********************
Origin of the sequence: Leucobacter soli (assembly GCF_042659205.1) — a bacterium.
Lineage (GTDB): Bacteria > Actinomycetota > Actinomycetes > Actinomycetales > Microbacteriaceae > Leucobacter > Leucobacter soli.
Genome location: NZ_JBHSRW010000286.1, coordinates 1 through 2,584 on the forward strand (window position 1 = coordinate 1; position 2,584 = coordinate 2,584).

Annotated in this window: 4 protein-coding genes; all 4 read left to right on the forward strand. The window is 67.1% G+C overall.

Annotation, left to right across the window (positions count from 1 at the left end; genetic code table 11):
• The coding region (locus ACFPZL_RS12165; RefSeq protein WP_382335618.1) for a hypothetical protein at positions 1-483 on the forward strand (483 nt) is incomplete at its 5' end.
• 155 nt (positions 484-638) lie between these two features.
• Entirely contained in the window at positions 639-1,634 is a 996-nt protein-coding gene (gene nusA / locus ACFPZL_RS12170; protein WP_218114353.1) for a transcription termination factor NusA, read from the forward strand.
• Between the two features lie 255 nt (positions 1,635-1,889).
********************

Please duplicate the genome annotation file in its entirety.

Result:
Origin of the sequence: Leucobacter soli (assembly GCF_042659205.1) — a bacterium.
Lineage (GTDB): Bacteria > Actinomycetota > Actinomycetes > Actinomycetales > Microbacteriaceae > Leucobacter > Leucobacter soli.
Genome location: NZ_JBHSRW010000286.1, coordinates 1 through 2,584 on the forward strand (window position 1 = coordinate 1; position 2,584 = coordinate 2,584).

Annotated in this window: 4 protein-coding genes; all 4 read left to right on the forward strand. The window is 67.1% G+C overall.

Annotation, left to right across the window (positions count from 1 at the left end; genetic code table 11):
• The coding region (locus ACFPZL_RS12165; RefSeq protein WP_382335618.1) for a hypothetical protein at positions 1-483 on the forward strand (483 nt) is incomplete at its 5' end.
• 155 nt (positions 484-638) lie between these two features.
• Entirely contained in the window at positions 639-1,634 is a 996-nt protein-coding gene (gene nusA / locus ACFPZL_RS12170; protein WP_218114353.1) for a transcription termination factor NusA, read from the forward strand.
• Between the two features lie 255 nt (positions 1,635-1,889).